http://www.baaff.org/shorts21_matutine.html Online event
Boston, MA 02110
Festivals & Fairs, Film, University, Virtual & Streaming
Thu, Oct 21 @ 12:00 am – Sun, Oct 31 @ 10:00 pm
Matutine spaces, the moments before first light, are times just for us. In the morning calm, we find space to contemplate our intrinsic selves. Whether it’s reflecting on the convergence of personal passion and family legacy in Bloodline or engaging in a surrealist animated examination in WHERE ARE YOU REALLY FROM?, we start our days at the core of who we are.
Jenni Rudolph – Water & Oil
Directed by Brandon E. Lee
Music Video | 4 minutes
Music video showcasing 4 years of learning (and un-learning), a few angsty lyric fragments transformed into a song that’s become the soundtrack to Jenni Rudolph’s journey with identity.
WHERE ARE YOU REALLY FROM
Directed by Steven Lee
Animated | 5 minutes
A visual, surrealist exploration on the absurdity and inconclusive nature of living in a double culture, personally from a Taiwanese American lens.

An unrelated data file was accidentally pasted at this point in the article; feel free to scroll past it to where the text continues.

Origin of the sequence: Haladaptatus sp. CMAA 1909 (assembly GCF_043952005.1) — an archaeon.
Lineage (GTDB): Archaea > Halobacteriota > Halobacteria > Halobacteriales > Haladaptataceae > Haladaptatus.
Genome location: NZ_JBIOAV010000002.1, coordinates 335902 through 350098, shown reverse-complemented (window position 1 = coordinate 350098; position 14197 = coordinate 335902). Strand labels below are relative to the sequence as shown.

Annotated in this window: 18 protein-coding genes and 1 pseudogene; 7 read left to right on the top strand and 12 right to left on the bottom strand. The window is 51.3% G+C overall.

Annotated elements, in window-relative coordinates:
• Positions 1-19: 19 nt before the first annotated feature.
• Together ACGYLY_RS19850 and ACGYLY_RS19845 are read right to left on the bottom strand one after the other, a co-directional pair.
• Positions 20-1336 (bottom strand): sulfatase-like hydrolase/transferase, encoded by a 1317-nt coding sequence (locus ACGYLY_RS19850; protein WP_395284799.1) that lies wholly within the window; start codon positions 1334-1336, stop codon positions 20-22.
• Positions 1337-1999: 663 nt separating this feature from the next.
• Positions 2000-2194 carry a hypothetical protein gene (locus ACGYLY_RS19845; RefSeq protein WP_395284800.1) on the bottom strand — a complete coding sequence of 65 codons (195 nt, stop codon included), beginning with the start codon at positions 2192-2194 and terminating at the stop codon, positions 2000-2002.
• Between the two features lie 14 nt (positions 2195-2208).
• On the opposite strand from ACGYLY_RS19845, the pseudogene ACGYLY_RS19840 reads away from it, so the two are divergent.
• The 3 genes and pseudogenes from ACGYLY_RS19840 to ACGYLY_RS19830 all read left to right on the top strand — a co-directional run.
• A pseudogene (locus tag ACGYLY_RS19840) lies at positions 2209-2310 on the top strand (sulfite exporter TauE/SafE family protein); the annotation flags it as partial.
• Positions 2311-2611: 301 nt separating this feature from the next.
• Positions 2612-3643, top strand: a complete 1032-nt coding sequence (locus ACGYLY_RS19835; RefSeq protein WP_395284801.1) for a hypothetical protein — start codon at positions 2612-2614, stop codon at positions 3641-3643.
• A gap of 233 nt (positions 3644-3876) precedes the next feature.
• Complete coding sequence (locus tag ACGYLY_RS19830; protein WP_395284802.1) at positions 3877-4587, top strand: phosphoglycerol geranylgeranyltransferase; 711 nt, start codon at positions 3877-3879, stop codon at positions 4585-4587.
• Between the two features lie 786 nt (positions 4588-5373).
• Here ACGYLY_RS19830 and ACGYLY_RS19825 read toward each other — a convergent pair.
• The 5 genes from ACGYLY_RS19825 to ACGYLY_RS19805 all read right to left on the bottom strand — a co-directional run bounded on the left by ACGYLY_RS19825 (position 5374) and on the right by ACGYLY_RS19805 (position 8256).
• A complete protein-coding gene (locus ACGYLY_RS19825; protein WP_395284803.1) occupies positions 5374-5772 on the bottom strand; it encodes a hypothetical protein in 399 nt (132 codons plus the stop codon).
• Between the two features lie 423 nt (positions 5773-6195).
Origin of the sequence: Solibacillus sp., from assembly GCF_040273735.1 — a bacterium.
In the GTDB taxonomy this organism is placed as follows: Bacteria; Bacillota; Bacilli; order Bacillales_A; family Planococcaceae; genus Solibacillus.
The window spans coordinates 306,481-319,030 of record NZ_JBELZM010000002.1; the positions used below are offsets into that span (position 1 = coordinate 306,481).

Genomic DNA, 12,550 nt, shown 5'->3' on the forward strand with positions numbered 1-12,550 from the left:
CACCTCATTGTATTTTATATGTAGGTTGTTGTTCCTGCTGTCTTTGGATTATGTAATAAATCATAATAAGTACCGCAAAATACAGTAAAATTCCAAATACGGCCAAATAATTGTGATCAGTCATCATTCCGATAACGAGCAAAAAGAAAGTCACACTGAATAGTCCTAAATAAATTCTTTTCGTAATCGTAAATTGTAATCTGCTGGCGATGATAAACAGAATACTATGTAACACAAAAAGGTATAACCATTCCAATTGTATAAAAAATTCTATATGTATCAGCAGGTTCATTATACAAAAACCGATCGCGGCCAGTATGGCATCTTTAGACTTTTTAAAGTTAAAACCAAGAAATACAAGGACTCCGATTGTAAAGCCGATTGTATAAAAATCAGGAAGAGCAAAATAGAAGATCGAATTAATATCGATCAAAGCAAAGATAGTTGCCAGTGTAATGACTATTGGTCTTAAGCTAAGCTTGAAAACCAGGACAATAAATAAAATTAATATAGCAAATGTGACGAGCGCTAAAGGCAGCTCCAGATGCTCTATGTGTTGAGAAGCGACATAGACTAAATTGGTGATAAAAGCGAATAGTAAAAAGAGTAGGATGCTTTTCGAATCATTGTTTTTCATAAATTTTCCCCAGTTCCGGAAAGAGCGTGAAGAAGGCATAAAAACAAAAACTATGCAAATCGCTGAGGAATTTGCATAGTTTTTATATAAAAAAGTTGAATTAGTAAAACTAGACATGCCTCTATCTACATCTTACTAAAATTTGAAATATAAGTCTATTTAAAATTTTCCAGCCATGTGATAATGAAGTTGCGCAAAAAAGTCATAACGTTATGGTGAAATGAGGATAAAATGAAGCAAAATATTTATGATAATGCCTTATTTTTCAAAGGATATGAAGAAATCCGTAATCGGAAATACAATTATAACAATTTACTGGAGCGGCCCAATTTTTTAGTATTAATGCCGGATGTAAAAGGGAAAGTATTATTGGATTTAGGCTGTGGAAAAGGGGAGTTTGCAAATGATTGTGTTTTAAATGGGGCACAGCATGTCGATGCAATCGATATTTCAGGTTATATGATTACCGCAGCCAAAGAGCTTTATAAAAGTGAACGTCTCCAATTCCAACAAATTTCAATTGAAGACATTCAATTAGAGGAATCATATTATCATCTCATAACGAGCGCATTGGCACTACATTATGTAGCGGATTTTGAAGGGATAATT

Directed by Erica Eng
Drama | 17 minutes | 13+ (Mild language and violence)
Growing up in Oakland’s hip-hop culture, Eng struggles with her Chinese American identity. As her sophomore year of high school comes to an end, Eng tries to find a sense of belonging within the two worlds that don’t accept her.
Directed by King Yaw Soon
Animated | 5 minutes
In this colorful and moving animated documentary, a woman takes us through her emotional process after a racist encounter at the airport, offering an honest look at fear and connection in an era marked by uncertainty.
No Place Like Kasama
Directed by Kerri Pang
Documentary | 37 minutes
A real-time look into the journey of chefs Genie Kwon and Tim Flores throughout 2020, after they leave fine dining to pursue their undying dream of opening a Filipino neighborhood spot – all while COVID-19 decimates the hospitality industry.
When Making Sujebi
Directed by Candace Kang
Documentary | 4 minutes
In Korean with English subtitles
A young woman, while making Sujebi (Korean hand-pulled noodles) in her kitchen, reflects on both the cultural and immediate implications cooking has in her own life, particularly as it relates to her identity as a Korean-American woman and the daughter of immigrants.
Directed by James Q. Chan, Santhosh Daniel
Documentary | 26 minutes
A multi-generational exploration by Vietnamese-American chef Tu David Phu of his genesis as a chef–as seen through his parents’ memories of the Vietnam War and Khmer Rouge–and how US culture often disregards certain seminal life experiences as “scrap.”